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The Neighbourhood Consultation Scheme for larger home extensions

13th March 2015

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The Neighbourhood Consultation Scheme for larger home extensions

In May 2013, the laws were changed to increase the size of rear, single-storey extensions which were allowed to be built, and the related neighbour consultation scheme became effective.

Until May 2019, size limits for single-storey extensions are doubling for detached homes from four to eight metres, and from three to six metres as far as all other properties are concerned.

If you want to builder a bigger single-storey extension at the back of your home, you must tell your local council. The process is free of charge but you need to supply:

• An outline in writing of your plans, including how far the extension reaches beyond the original property’s rear wall, the height at the extension’s highest point, and at the eaves.
• Plans for the development you propose.
• If there are any adjoining properties, including at the back, their addresses must be given.
• Contact details for the developer.

If any further information is needed, you will be asked to supply it.

Anyone who shares a boundary with you will receive a notice from the council, giving full details of the plans.

Neighbours then have three days to raise any objections, and the local authority then have to take these into consideration in their decision on your plans’ acceptability.

Once the council has written to the developer saying no objections have been received, or that, after consideration, the authority has decided the plans are acceptable, you can proceed with your development as planned.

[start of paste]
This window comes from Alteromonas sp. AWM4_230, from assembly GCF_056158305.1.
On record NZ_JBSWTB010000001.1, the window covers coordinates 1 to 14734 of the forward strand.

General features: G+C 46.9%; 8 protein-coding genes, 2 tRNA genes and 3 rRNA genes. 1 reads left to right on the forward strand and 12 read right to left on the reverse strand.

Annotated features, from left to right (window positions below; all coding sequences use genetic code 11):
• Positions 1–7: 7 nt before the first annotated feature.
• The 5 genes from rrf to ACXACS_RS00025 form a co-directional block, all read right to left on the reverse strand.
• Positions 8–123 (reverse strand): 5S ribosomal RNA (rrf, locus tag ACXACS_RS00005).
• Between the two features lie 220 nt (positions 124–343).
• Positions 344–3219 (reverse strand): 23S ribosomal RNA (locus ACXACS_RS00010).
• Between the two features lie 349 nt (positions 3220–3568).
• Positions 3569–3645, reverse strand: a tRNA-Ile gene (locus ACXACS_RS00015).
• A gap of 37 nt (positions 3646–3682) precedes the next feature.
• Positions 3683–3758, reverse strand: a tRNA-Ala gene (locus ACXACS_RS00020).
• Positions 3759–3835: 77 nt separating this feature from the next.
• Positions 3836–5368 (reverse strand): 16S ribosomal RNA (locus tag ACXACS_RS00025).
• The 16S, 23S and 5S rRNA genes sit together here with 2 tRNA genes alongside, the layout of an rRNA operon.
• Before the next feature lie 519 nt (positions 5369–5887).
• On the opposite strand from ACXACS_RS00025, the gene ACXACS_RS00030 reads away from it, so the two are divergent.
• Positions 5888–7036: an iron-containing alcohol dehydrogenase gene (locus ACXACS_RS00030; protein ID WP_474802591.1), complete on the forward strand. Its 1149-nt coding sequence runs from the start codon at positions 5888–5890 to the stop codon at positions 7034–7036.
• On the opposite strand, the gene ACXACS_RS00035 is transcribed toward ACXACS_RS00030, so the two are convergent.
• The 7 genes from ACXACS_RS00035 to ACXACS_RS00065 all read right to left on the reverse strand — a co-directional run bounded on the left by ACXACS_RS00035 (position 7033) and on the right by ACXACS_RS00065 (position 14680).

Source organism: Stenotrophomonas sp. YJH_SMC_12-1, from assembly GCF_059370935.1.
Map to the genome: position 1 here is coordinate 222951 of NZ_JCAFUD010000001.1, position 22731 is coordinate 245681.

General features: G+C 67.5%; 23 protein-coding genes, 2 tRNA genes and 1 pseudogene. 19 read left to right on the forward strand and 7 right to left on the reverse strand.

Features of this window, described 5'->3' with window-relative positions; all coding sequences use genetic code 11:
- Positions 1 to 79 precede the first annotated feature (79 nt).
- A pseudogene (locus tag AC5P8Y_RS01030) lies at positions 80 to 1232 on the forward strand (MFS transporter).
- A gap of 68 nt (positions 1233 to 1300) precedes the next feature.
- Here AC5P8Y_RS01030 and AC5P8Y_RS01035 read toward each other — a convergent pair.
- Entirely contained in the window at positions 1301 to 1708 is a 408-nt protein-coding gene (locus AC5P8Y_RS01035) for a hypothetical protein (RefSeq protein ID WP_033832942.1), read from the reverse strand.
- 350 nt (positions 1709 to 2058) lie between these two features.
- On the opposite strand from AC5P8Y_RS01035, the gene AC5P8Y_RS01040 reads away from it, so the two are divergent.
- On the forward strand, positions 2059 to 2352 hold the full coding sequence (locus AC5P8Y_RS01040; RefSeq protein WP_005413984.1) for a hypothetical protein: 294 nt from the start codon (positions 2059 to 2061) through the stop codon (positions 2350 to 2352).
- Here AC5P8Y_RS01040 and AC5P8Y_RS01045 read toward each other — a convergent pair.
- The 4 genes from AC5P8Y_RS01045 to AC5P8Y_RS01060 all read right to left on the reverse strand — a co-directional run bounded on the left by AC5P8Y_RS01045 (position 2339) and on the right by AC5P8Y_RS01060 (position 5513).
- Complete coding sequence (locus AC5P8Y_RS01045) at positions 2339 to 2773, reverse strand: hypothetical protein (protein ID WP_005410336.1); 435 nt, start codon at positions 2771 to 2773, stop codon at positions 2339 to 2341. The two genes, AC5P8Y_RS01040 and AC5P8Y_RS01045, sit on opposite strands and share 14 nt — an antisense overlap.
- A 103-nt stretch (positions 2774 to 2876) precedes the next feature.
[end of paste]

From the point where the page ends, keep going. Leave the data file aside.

Equally, the development can also go ahead if the developer has not heard from the council with a decision during the 42-day determination period.

The developer also has the right to launch an appeal if approval for the proposals is not given.

However, the extension has to be constructed according to the proposals which the council has approved, or the details submitted if there were no objections or the council hasn’t given a decision to the developer.

All other relevant restrictions and conditions must be followed, including for example, the rule that, unless the extension is a conservatory, the building materials used must be the same as for the rest of the property.

Remember, work must be finished by the end of May 2016. The developer needs to tell the council the day it will be completed, in writing.

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